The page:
Requirements: All residents are required to undertake an academic project during their residencies. This can be a clinical or basic science research project but may also include performance improvement projects. Most residents will identify a project during their PGY-2 or early PGY-3 year. Many residents participate in several projects.
Resources: Duke Neurology has a large faculty with varied interests in clinical and translational research. Residents have many opportunities to participate in ongoing research or to find a mentor for their own idea. In addition to regular interactions during conferences and clinical work, residents can learn about research opportunities at monthly Neurology Research in Progress Meetings, where faculty members briefly present ongoing research.
In addition the Duke University Hospital is adjacent to Duke University, with nationally recognized programs and organizations such as neurobiology, the Duke Institute for Brain Sciences, engineering, genetics, immunology and variety of other fields. This offers opportunities for collaboration and program building.
The Duke Office of Clinical Research provides training and resources at several levels for Duke faculty and staff. This includes the opportunity to consult about project ideas and even seed money for projects. The Duke NCRO (Neuroscience Clinical Research Organization) supports residents and fellows by providing guidance with respect to the IRB and other administrative issues. Our faculty are participating in a variety of clinical trials, often in leadership positions.
Research electives are available for residents with a defined project and mentor. Residents must provide a written plan of goals/objectives for the rotation and a summary of what they accomplished. They must still attend their continuity clinic and 1-2 subspecialty clinics/week in an area related to their research project.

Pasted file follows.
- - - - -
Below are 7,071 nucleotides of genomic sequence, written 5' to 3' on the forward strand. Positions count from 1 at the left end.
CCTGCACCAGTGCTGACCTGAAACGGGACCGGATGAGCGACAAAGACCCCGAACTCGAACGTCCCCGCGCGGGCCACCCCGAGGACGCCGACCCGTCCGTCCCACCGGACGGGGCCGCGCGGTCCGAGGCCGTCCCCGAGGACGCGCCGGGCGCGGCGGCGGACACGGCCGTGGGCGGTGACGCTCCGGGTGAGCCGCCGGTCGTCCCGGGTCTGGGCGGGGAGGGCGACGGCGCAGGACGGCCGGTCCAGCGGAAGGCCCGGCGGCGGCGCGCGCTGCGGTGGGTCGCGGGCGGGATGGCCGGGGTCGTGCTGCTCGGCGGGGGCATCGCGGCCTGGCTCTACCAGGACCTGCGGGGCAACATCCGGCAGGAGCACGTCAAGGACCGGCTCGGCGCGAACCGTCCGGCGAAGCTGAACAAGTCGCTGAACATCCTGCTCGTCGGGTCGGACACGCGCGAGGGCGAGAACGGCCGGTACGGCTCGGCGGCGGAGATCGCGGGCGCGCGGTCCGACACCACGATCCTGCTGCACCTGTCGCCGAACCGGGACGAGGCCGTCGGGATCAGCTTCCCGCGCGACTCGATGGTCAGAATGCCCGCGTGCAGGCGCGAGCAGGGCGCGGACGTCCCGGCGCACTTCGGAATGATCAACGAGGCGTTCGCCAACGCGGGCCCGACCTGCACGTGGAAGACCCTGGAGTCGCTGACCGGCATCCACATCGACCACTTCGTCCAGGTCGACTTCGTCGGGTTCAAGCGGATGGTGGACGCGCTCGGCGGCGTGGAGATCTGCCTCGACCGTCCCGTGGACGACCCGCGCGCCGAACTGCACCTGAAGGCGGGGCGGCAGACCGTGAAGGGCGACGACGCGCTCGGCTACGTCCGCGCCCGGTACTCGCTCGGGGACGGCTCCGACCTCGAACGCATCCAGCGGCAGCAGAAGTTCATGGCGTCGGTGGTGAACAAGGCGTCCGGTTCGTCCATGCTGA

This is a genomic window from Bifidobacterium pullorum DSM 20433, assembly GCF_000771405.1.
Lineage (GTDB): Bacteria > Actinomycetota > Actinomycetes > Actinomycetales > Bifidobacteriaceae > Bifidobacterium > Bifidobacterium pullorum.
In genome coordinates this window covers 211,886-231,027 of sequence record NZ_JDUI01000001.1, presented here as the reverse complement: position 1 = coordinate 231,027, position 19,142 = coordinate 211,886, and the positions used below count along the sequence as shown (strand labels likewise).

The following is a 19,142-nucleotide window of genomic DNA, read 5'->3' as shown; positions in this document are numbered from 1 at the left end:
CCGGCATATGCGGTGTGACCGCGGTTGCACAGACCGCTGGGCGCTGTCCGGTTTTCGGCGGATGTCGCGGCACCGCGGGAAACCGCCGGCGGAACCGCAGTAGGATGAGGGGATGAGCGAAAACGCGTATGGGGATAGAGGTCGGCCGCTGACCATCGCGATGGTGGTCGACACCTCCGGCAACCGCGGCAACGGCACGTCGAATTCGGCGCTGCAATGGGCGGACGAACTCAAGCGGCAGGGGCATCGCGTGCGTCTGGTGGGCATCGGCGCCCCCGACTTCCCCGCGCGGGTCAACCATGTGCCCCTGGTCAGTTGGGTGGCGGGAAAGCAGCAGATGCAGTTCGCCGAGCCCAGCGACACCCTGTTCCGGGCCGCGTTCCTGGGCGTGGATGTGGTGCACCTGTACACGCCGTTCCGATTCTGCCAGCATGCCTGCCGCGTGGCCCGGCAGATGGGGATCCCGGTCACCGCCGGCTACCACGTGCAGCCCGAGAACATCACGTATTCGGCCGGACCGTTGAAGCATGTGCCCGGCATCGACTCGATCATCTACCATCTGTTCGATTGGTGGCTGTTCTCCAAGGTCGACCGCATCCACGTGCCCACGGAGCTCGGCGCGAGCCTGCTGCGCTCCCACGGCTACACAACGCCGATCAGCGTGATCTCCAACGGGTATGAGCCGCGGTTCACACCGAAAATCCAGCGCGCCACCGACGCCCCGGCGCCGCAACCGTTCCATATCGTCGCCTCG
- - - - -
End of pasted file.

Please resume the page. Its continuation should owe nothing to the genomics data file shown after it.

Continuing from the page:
Some leadership and administrative tasks are required of all residents. This includes leading teams as PGY-2 residents and larger groups as PGY-4 residents. Residents are also heavily involved in the day-to-day administration of the program including making the daily schedule and adjusting schedules as needed. Also, residents are the primary source of feedback to the program regarding almost all aspects of the program. Their feedback (both direct and anonymous) often forms the basis of many discussions/changes in both the residency program and departmental/hospital matters. Residents also have a large role in the education of their colleagues – PGY-3 and PGY-4 residents take the lead in selecting topics for conferences.
There are also additional opportunities at the departmental and institutional level. At the departmental level, this includes participation in the Program Evaluation Committee, interviews/orientation of applicants and new residents, and participation in departmental performance improvement and quality improvement projects. At the institutional level, there are numerous opportunities including the GME Resident Council and Patient Safety and Quality Council.
"Residents get to train with attending physicians and mentors who are leaders in their fields. Opportunities for learning are abundant, with a great variety and complexity of patients, in addition to daily didactic sessions. Lara Wadi, MD, Resident, class of 2023"